"If a student - to save time - enters buzzwords into large language models like ChatGPT to swiftly obtain longer essays for submission, and then the professor - to save time - enters those essays into ChatGPT to reduce them to buzzwords for grading, the only one learning anything along the way is ChatGPT. Much the same could happen in arbitration or even litigation, but with much more serious consequences. We need rules for both. On the one hand, we want to be open to technological advances and use them to our advantage, including saving time. On the other hand, humans in general, and lawyers in particular, have to ensure that justice and the rule of law are never compromised. Although they can process huge amounts of information in seconds, large language models are ultimately like parrots. They create new content by imitating and restating existing content. Their ethical standards are as good - or as bad - as anything and everything they can find on the internet. Woe to us humans if we should ever lose the ability to oversee and control what our more advanced technology produces and decides!"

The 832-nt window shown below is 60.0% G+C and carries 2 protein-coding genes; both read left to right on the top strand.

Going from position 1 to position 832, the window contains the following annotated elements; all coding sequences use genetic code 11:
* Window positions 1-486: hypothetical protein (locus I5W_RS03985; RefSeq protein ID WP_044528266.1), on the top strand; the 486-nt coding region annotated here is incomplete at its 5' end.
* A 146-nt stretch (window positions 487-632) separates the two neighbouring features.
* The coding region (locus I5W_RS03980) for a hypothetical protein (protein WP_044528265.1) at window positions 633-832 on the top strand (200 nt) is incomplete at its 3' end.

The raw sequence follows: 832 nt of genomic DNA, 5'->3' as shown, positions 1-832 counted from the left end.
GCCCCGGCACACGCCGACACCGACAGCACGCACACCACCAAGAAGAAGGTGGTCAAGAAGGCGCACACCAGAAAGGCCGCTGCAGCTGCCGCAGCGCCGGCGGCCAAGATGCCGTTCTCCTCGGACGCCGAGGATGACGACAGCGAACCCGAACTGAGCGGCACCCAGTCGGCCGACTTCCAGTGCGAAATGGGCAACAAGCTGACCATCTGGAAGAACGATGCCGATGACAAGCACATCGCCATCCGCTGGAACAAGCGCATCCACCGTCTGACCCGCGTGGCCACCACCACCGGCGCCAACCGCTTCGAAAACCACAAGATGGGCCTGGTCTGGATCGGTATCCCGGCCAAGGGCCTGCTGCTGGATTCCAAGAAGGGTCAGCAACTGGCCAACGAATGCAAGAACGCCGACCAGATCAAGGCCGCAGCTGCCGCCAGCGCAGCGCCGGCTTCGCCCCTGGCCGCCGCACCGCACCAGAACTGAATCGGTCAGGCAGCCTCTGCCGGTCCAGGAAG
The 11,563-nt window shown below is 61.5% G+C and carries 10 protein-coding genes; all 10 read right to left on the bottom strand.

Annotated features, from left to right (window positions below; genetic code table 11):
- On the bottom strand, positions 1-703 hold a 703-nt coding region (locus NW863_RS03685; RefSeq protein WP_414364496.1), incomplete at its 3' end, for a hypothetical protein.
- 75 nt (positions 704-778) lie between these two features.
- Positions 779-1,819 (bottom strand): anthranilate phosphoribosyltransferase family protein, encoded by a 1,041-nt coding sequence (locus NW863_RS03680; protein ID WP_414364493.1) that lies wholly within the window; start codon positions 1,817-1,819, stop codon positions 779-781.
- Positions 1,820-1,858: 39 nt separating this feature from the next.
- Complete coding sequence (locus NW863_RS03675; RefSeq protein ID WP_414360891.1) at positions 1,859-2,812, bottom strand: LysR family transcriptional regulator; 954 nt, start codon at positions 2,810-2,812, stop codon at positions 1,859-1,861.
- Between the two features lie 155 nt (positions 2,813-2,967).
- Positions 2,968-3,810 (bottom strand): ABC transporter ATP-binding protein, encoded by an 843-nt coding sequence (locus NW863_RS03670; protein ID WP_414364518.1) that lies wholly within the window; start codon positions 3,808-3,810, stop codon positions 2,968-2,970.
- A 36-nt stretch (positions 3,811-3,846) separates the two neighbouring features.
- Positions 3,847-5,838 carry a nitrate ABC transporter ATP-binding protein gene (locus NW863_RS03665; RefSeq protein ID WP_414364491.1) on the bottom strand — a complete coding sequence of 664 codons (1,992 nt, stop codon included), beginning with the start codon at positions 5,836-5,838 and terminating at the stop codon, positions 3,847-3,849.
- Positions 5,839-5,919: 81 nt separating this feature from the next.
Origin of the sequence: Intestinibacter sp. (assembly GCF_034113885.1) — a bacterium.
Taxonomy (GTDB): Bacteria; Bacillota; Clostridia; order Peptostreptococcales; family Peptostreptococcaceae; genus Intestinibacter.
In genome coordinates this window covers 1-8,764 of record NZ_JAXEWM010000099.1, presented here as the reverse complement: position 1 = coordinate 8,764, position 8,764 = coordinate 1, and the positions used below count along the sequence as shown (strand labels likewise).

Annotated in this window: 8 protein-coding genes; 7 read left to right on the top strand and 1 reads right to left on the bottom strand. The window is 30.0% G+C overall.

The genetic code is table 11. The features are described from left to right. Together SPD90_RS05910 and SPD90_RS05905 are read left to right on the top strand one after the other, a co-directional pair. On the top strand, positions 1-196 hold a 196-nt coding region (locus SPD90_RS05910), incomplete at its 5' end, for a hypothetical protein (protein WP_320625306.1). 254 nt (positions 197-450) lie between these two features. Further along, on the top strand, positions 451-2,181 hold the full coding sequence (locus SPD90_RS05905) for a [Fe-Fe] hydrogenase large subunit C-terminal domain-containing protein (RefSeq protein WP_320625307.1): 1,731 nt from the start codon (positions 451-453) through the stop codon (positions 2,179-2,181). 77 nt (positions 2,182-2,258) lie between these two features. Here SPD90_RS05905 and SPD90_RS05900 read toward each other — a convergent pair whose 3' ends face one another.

Frank Emmert, The McKinney Lawyer Fall 2023, p. 20.